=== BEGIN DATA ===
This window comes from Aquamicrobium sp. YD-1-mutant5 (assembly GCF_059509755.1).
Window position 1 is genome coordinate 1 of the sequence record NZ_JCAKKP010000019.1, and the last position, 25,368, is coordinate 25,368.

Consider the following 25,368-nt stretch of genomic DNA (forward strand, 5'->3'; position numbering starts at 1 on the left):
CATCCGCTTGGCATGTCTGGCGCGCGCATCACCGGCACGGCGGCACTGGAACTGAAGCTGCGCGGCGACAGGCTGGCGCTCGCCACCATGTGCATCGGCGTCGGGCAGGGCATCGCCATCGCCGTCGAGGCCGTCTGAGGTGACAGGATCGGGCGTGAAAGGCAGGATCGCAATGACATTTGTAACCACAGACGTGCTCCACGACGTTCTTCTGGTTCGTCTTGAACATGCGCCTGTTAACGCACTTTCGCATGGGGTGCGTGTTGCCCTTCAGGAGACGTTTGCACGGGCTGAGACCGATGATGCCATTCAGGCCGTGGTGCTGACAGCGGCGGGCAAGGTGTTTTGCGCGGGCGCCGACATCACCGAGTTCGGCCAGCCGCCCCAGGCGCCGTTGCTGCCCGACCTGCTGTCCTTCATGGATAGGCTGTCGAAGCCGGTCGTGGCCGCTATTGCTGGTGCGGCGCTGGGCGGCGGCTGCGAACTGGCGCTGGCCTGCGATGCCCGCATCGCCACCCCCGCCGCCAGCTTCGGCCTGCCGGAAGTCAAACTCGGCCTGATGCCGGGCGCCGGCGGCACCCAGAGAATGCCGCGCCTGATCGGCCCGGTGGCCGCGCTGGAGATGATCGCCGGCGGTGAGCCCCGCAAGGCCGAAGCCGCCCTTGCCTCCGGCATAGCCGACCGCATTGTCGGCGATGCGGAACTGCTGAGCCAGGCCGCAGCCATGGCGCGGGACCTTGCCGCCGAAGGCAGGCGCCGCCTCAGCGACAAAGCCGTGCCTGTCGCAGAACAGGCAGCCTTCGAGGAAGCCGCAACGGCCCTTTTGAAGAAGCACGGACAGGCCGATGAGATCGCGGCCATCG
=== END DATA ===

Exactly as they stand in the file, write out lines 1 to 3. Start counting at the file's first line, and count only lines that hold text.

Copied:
This window comes from Aquamicrobium sp. YD-1-mutant5 (assembly GCF_059509755.1).
Window position 1 is genome coordinate 1 of the sequence record NZ_JCAKKP010000019.1, and the last position, 25,368, is coordinate 25,368.

Consider the following 25,368-nt stretch of genomic DNA (forward strand, 5'->3'; position numbering starts at 1 on the left):